David G: Trust me, when I first started playing my captain Ray Illingworth analysed me big time! He could tell me as much as any computer and he could put it in a very different fashion. If you put me in front of a computer and say that's why I'm playing badly I'll take a hammer to that computer. If you give me a good captain or a good coach I would listen.
Back to the game and Pietsersen was eventually dismissed by the left-arm spin of Ohja - MS Dhoni taking a sharp catch - and the boys paid tribute to a magnificent innings of 186.
Nass: He can do things that other batsmen can't do. He is unbelievably good and his 186 has put England in this position. I know Cook has played unbelievably well as well, but the speed at which Pietersen got those runs and his return to form has been amazing. He is an incredible player.
Beefy: He rises to the situation. He is an enormously talented player. He is probably the most aggressive player in world cricket at the moment in terms of being continuously successful. He has scored 186 off 230-odd balls today and as Nass says quite rightly, he's given England a great chance - as he did in Colombo - of winning this game.
Nass: Pietersen was right to be suspended last summer for one game; he had done so many bad things over a period of time and England got it just about right; ban him for one game and get him back in the side. But they've got to be careful with Pietersen. To be that great, sometimes you are a little bit weird and a little bit different and you say silly things and do different things. He will always do that - but he can also play like that and there's got to be room and a bit of understanding that he is different, he is unique and we are going to let him go occasionally and be Kevin Pietersen. You don't want everyone to be the same.
England's tail crumbled from 382-5 to 413 all out and at tea the boys debated Cook's approach on a pitch that appeared to be turning (despite Athers' insistence that it's an 'illusion'...) How should the England captain use his bowlers in the third session of the day?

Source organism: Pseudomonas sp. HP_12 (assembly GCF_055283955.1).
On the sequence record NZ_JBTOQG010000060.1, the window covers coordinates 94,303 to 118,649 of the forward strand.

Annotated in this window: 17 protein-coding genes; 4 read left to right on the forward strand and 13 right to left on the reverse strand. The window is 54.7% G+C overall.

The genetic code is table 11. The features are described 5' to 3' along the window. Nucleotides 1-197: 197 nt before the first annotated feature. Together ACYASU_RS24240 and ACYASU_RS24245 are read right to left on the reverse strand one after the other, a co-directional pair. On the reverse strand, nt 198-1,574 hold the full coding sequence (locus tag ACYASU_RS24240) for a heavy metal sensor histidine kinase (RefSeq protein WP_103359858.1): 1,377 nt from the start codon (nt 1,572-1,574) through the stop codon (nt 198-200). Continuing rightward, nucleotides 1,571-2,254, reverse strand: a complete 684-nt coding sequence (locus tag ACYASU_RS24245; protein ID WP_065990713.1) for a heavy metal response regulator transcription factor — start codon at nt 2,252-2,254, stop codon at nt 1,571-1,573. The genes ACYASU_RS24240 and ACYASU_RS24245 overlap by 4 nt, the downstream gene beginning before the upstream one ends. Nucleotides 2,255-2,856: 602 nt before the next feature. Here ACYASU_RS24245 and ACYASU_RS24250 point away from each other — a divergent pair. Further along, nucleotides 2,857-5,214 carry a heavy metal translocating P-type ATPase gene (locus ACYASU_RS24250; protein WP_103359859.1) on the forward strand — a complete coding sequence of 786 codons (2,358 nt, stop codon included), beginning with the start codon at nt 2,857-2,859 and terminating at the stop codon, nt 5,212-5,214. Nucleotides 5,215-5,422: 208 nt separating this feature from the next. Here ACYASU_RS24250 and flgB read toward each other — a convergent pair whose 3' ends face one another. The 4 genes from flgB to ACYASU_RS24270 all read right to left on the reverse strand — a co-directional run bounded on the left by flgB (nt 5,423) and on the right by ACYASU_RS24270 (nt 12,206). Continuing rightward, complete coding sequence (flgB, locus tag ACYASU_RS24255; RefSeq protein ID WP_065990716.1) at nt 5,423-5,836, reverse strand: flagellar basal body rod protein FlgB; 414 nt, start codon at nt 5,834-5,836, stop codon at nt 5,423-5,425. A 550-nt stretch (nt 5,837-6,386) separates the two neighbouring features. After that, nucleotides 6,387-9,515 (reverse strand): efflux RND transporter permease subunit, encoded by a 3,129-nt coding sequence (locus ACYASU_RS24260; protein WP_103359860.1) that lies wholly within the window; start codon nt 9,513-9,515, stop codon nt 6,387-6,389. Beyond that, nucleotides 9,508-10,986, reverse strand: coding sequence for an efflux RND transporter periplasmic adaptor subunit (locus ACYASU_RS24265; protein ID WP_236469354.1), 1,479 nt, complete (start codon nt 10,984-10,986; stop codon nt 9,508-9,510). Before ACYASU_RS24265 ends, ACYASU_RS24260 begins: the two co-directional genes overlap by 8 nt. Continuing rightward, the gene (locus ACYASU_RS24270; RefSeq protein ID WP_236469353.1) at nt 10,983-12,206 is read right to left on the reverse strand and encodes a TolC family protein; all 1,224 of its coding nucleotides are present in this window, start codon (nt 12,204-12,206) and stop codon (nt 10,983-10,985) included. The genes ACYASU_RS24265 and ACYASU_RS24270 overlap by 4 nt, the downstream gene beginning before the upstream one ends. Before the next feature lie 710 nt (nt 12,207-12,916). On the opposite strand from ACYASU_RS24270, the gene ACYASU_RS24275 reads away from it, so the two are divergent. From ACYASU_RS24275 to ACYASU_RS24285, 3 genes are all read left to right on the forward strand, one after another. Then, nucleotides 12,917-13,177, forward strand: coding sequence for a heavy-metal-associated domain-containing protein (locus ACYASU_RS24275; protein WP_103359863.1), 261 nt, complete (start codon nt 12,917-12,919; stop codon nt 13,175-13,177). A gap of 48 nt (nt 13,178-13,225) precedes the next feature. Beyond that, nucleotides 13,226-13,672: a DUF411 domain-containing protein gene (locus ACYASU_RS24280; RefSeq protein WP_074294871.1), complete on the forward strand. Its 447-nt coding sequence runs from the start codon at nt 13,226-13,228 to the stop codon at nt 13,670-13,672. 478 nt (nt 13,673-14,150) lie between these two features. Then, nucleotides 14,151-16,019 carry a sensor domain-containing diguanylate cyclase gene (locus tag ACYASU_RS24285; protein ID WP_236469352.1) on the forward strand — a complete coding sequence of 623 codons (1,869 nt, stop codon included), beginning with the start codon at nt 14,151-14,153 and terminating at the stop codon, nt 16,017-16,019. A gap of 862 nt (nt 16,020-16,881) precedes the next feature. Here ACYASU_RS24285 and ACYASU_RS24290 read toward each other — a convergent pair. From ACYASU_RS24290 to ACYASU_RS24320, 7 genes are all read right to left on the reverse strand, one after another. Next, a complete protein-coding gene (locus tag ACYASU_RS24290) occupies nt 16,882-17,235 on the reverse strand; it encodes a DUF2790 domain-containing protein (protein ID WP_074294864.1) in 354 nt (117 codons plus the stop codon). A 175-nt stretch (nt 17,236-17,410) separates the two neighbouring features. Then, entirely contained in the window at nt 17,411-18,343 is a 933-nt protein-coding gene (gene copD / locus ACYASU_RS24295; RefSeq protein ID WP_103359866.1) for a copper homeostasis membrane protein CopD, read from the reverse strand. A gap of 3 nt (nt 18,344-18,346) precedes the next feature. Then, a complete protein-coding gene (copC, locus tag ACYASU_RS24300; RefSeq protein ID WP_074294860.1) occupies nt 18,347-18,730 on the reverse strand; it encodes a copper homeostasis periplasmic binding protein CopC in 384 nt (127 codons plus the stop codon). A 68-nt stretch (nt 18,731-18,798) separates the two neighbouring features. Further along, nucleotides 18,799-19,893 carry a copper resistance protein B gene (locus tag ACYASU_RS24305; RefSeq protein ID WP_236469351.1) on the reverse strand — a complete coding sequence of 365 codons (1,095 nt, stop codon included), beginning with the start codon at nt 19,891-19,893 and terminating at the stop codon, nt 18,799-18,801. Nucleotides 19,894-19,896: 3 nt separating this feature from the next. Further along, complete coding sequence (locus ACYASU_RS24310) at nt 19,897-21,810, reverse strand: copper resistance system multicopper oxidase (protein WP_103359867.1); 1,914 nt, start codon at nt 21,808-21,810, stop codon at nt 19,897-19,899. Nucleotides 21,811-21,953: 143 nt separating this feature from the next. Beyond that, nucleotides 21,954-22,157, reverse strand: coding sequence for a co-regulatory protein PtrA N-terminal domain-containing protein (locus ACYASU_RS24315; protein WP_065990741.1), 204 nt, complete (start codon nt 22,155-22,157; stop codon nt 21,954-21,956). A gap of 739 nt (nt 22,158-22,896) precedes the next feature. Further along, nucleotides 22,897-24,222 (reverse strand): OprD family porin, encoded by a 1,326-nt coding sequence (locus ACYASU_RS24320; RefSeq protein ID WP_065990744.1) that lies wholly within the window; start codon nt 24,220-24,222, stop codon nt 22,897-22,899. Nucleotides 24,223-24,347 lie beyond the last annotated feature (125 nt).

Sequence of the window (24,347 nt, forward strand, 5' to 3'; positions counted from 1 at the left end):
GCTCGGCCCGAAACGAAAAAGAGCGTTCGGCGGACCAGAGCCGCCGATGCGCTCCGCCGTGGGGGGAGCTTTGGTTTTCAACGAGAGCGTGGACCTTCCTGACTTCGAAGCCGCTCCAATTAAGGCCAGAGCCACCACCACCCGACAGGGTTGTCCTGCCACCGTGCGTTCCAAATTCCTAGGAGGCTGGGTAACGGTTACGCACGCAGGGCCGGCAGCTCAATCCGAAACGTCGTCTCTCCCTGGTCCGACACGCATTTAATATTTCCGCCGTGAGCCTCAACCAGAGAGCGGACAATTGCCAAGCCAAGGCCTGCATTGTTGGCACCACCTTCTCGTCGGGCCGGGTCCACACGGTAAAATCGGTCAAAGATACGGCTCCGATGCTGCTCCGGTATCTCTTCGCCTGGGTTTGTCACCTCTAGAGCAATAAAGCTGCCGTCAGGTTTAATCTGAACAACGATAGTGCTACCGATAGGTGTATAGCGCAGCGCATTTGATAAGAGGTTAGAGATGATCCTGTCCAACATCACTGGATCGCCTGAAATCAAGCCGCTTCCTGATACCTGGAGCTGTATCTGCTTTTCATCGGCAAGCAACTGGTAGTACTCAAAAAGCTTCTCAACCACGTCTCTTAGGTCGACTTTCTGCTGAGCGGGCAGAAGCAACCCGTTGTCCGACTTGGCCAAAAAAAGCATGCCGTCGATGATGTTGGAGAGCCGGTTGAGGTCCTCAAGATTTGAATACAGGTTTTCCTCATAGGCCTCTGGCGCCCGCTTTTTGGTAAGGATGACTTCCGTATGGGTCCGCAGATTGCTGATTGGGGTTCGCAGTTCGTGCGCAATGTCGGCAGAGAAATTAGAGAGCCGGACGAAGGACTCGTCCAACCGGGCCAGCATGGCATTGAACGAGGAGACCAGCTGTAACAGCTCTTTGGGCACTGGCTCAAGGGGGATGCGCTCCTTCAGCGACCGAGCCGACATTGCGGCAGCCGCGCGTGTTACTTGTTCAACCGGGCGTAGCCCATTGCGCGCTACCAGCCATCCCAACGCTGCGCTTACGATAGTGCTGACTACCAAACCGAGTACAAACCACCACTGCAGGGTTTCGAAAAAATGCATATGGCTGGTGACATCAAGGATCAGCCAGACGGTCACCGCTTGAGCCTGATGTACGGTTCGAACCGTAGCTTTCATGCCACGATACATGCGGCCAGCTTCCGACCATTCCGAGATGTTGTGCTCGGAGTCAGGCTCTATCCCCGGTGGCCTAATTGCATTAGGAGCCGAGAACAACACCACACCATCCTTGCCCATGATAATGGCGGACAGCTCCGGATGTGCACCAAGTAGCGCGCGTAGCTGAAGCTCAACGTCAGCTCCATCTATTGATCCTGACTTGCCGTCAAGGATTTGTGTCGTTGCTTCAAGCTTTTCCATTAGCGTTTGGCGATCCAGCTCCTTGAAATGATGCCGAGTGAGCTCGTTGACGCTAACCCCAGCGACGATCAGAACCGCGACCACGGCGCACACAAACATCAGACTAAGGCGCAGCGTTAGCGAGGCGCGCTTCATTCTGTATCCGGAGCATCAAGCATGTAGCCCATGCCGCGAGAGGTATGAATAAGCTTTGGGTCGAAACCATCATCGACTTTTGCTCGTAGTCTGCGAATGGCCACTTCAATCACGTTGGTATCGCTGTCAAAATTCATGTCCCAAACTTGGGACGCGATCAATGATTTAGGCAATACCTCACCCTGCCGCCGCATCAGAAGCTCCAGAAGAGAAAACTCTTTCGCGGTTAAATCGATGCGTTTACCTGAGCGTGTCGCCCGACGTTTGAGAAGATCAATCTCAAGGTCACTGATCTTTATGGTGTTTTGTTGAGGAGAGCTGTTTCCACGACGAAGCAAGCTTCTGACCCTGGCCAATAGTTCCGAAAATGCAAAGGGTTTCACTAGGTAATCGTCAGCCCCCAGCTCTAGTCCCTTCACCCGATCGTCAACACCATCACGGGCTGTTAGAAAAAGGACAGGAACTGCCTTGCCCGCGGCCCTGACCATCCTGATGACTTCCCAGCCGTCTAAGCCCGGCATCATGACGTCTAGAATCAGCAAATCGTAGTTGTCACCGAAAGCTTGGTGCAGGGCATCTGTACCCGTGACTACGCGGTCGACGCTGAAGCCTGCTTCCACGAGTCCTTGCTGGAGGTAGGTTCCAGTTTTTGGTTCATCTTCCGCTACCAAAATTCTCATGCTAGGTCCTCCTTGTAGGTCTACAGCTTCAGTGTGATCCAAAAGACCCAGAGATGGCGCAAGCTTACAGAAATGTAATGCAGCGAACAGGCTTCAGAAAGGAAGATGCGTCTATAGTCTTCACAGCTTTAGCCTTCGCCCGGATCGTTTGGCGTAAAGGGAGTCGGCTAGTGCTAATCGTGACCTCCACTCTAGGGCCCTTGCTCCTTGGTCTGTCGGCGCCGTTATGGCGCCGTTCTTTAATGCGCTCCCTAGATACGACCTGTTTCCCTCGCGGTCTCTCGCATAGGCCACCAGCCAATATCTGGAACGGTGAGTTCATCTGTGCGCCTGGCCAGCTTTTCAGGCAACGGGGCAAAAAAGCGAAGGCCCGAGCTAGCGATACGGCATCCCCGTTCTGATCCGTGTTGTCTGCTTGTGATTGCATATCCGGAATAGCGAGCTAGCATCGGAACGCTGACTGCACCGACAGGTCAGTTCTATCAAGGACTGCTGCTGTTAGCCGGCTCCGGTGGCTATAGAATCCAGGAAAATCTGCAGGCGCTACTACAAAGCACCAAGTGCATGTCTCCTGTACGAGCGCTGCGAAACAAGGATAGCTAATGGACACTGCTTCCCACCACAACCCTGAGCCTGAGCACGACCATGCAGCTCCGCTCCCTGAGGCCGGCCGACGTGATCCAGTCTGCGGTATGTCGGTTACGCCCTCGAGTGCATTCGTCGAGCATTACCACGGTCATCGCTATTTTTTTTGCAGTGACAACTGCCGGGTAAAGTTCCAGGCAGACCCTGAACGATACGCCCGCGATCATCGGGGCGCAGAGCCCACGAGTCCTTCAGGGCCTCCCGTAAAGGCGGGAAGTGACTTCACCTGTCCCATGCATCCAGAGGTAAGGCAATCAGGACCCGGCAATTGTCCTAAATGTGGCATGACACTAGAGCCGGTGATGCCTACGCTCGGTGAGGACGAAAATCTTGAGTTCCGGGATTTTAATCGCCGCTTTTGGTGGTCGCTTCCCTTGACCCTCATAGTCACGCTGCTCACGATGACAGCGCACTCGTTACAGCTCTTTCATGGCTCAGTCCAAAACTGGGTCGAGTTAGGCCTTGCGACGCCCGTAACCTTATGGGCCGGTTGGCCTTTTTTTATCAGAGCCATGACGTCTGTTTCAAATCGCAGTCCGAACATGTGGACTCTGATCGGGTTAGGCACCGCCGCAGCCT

Nass: It is turning more and it's not an easy pitch to start on and that's the decision that Alastair Cook's got to make. James Anderson definitely starts, but does he start with Broad or does he start with a spinner? I personally would go with a spinner because you don't want to give Sehwag 30 up front. These runs are like gold dust. You want to attack, but you want to value the 80-odd run lead.
Athers: We'll see what happens in the session coming up, but if I was the England captain I would be very happy to have those two spinners in my team as opposed to the spinners on the opposition team. I don't think there's anything to choose between them and, if anything, I think England's spinners look a little more dangerous than India's.
Cook heeded the advice and Monty Panesar was given the new ball before making significant inroads, sharing seven wickets with Graeme Swann before close
Bumble: What a game this has turned out to be. India are tottering, they are absolutely on the brink. Well bowled Monty Panesar with 10 wickets in the game, but it's not over yet. You could see it coming on a spinning pitch. We saw the excellence of England's batting today through Cook and Pietersen; India's spinners did nothing wrong but it was brilliant batting. Then the spinners got to work with Panesar (5-61) opening the bowling and Graeme Swann (2-39) in tandem with him. This was a wonderful day of cricket and India, the masters of spin, have found it so difficult against Swann and Panesar. There's still work to do for England, but lots to cheer if you're an England supporter.
And that left Athers wondering which performance should be remembered as the match-winning one for England... Pietersen or Panesar?
Athers: They are the two-match-winning performances and I don't know whether you can weigh them in the balance and put one over the other. Panesar has come back into the team and the pace at which he has bowled has been interesting. He really fired the ball into the pitch and got his rewards and there was a hint of panic about India tonight. That was the pressure that Panesar and Swann applied on India, all on the back of Cook and Pietersen. So Panesar? Cook? Pietersen? Great performances, all but I think Pietersen's was a notch above - just for the extraordinary shots he was playing on a pitch that is unbelievably difficult. He was making it look so easy and that is the hallmark of genius.
Join the boys from 3.55am on Sky Sports 1 HD on Monday morning to see if England can wrap up a famous victory.